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An Overview

Diamond Guru Punit Srimal

Have you ever wondered why two diamond dealers sitting on the same side of the table are not always able to give the same value for a diamond?

The answer lies in the way this business is done the world over, most dealers come form the traditional school, where quality approximation, rather than "standards" rule the roost. The gemological institute of America GIA, long considered the Mecca for training in this field devised a scale for standardized grading of diamonds 4C's-Carat, Color, Clarity, Cut-together account for the value of diamond.

In this context, the Rapaport price index goes a significant way in relating quality with value.Rapport tables allot specific quality grades to carat, color and clarity while determining value. But only give a general description of cut quality. Why? Is cut of less relevance to diamonds value, or is it that they don't have an answer? If luster & appearance, as is generally accepted are the two factors that equally account for diamond value, let us appreciate the individual contribution of 4Cs-to them.

Appearance as can be made out is affected in equal measure by each of the 4Cs-carat makes diamonds look bigger, better clarity betters purity of vision Preferred hues & tones of color are directly related to the viewers sense of beauty Ideal cut ensures shape and faceting style preference ideal faceting quality.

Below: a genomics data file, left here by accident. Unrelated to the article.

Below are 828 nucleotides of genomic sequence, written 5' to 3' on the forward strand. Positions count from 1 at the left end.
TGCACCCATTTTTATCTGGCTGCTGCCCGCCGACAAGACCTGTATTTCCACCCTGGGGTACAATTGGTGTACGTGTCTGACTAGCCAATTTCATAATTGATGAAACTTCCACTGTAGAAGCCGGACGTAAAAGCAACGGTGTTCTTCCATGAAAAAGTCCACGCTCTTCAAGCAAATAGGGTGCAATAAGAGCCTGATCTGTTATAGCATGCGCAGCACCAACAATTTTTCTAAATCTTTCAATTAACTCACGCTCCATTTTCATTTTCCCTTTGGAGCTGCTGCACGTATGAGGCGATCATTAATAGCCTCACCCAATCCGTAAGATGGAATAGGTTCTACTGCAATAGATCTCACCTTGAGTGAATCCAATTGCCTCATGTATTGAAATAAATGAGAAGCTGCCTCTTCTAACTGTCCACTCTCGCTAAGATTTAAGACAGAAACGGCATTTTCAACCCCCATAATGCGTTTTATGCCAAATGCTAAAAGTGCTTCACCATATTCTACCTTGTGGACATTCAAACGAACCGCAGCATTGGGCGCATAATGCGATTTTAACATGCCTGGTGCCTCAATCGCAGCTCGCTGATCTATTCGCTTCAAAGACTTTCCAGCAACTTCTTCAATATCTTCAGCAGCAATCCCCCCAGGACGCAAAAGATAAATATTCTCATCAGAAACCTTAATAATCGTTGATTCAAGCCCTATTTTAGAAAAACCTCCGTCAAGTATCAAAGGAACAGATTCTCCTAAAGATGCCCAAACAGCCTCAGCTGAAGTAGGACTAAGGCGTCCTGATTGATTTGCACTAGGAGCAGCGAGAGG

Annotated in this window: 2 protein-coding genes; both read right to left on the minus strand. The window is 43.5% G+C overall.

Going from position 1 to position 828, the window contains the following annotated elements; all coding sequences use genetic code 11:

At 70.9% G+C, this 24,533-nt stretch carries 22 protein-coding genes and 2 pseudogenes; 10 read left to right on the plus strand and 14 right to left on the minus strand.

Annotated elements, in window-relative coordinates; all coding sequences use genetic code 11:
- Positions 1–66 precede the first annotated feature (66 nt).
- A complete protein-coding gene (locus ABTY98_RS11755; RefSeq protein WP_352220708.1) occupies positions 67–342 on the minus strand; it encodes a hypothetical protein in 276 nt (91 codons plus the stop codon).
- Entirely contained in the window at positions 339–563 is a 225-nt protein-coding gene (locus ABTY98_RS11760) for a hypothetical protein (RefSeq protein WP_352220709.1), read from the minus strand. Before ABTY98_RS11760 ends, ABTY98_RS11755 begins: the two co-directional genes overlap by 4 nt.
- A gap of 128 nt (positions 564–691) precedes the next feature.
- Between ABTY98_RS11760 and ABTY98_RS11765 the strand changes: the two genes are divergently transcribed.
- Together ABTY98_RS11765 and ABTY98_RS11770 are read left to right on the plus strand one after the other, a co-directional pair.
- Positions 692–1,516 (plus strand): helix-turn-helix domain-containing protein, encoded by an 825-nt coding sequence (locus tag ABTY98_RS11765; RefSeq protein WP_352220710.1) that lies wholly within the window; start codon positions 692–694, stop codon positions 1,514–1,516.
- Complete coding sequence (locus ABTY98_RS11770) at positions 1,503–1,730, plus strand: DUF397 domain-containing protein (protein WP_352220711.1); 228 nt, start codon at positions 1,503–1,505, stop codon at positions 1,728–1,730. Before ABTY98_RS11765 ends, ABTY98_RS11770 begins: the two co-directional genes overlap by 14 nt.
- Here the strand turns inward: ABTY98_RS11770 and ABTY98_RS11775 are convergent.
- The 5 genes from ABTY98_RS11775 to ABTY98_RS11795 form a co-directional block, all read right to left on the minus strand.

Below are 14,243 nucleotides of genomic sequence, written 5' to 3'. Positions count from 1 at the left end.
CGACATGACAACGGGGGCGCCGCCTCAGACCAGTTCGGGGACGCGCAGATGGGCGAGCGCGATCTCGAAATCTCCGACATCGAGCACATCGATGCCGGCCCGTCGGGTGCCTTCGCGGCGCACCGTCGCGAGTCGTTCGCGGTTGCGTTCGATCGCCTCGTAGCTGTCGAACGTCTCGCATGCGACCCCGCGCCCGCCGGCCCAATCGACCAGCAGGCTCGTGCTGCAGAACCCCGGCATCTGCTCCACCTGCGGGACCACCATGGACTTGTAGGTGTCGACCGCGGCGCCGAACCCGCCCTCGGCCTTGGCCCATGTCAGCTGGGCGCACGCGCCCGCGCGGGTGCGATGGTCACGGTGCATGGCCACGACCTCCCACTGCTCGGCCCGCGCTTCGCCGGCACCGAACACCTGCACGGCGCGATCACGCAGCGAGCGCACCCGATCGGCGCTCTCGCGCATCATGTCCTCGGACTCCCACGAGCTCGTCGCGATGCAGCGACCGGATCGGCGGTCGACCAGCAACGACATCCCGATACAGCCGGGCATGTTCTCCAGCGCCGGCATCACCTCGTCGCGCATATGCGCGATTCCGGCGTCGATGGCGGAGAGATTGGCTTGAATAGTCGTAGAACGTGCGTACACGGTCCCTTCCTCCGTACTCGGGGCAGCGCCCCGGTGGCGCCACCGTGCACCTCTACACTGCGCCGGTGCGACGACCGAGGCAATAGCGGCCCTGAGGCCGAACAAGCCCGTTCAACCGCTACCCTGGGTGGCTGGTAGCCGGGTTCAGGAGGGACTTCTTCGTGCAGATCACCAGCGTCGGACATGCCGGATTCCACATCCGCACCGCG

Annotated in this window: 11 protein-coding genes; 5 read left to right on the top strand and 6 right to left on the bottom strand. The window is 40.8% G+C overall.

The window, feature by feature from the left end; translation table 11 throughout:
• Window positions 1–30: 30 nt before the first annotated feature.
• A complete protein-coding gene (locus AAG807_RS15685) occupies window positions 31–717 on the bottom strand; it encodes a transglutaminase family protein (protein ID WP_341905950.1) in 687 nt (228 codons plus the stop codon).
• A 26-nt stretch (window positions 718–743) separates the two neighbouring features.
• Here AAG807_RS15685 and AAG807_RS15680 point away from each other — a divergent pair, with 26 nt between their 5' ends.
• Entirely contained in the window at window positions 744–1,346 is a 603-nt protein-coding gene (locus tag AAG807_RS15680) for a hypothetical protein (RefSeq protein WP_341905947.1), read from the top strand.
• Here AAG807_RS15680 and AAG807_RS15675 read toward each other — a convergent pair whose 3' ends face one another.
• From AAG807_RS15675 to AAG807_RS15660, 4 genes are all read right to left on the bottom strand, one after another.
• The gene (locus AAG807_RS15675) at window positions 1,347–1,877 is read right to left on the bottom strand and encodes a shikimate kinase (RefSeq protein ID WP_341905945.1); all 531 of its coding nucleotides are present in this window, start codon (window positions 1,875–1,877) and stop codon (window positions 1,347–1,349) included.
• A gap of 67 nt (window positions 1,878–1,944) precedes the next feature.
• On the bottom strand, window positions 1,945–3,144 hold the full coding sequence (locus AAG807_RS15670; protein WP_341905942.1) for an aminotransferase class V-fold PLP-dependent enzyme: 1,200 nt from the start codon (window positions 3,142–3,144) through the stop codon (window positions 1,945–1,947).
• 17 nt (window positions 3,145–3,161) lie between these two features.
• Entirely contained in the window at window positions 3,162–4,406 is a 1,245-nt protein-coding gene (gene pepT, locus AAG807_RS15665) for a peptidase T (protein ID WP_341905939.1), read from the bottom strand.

From this we can hypothetically allocate each C with 12.5 percentage points for contribution to diamond quality out of the total 50% that is determined by appearance.

What about the other 50% that is a accounted for by its luster?

It is common knowledge that diamond cut includes Shape: Rounds, Fancies & Fanciful Faceting style: whether Brilliant, step, Mixed, Modified or Modern Quality of faceting: with each shape having its own parameters for ideal proportions,, make and shape appeal. As the other Cs has little bearing when it comes to luster, it is usually the diamonds cut alone that accounts for the 50 percentage points devolved to luster. So we see how the 4th C-Cut usually influences diamond value by a total of 62.5 percentage points. But, where is the "one" consolidated answer to this most vital of the 4Cs? Why do two stones with the same quality grades on the rapport vary so highly in value?

Punit Srimal
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